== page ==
It is common knowledge that there are many health benefits for breastfed babies. The health benefits for babies include decreased risk of respiratory and gastrointestinal illnesses, and ear infections. Breastfed babies also have a decreased risk of other diseases later in life like diabetes and obesity.
However, there are several health benefits for moms who breastfed as well. A new study gives further credit to the belief that breastfeeding moms have a decreased risk of developing ovarian cancer throughout their lives.
Ovarian cancer is diagnosed in over 20,000 women per year in the United States. It is the leading cause of death out of all gynecologic cancers in the United States. Due to its vague symptoms, such as abdominal distress, ovarian cancer often goes undiagnosed until it is too late. Only 25 percent of all cases are diagnosed before they spread into the pelvic region. Women who are diagnosed before the cancer spreads have a survival rate of 90 percent. Since this disease is so hard to diagnose and is often caught late, prevention is key.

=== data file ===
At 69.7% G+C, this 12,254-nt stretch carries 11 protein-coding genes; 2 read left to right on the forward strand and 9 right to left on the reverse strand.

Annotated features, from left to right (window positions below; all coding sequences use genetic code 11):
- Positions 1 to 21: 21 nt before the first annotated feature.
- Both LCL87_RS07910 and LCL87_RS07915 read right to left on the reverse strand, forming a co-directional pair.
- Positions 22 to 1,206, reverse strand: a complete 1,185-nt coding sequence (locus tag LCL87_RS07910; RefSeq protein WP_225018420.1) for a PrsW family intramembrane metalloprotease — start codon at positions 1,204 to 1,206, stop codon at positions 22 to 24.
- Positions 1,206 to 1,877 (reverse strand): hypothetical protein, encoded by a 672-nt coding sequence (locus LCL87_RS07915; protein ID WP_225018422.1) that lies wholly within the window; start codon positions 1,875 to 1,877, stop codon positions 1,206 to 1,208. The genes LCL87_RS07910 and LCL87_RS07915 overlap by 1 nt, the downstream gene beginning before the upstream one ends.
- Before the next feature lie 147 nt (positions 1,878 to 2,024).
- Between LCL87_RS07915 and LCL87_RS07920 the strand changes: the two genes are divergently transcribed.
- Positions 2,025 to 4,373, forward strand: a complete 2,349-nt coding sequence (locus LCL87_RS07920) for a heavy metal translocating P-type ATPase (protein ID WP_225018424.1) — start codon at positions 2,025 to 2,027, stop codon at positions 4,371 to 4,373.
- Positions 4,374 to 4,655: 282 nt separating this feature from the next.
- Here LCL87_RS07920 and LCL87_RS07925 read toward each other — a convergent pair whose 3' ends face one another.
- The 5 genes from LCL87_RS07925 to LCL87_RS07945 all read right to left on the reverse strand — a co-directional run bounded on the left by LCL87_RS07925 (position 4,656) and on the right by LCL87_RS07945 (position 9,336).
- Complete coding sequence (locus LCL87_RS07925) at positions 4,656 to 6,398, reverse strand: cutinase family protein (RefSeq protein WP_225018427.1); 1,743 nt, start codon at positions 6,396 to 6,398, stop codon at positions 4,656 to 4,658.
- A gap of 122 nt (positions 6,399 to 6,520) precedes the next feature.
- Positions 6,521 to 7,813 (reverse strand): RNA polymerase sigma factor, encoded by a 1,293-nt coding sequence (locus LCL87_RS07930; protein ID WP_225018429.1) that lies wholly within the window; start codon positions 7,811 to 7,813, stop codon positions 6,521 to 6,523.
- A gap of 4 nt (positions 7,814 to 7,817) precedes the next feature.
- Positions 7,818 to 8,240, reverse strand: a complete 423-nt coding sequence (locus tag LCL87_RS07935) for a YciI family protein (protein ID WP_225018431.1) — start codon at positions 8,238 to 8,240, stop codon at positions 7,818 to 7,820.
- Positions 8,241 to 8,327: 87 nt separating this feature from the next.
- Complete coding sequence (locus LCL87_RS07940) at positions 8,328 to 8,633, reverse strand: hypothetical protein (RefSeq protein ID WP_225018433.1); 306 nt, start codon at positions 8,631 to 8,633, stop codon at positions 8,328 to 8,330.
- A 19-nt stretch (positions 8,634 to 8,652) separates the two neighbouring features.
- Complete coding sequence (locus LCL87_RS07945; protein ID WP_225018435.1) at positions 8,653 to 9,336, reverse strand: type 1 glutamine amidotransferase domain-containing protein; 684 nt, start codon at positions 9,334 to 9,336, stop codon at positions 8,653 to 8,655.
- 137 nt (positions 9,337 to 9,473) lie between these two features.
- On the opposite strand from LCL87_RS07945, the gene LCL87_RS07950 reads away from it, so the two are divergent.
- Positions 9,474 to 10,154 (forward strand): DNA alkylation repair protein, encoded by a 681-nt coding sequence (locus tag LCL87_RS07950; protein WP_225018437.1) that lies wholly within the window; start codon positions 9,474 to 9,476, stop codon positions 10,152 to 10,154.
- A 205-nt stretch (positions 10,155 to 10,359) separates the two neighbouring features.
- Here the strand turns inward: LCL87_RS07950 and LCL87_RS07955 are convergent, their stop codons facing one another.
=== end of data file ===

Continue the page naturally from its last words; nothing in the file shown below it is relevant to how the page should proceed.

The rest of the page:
As reported by news.com on January 31, 2013, a recent study conducted in Guangzhou, China used 493 ovarian cancer patients and 472 hospital-based control patients to help determine the effects of breastfeeding on ovarian cancer rates. China was chosen for the study due to its higher population in which to sample from and also because Chinese mothers usually breastfeed longer than women of the western world.
Researchers determined that breastfeeding for a duration of 20 months decreases the risk of ovarian cancer by 50 percent. Furthermore, the 20 months of breastfeeding did not have to be consecutive with the same child. Breastfeeding for as little as 12 months can also give mothers a decreased risk of ovarian cancer.
Breastfeeding decreases the risk of ovarian cancer by decreasing the number of times a woman ovulates in her lifetime. The more times ovulation occurs in the female body the higher the risk of cell mutation, which can lead to ovarian cancer. The longer a woman breastfeeds the greater her protection against ovarian cancer.
The research is set to be published in the American Journal of Clinical Nutrition in February.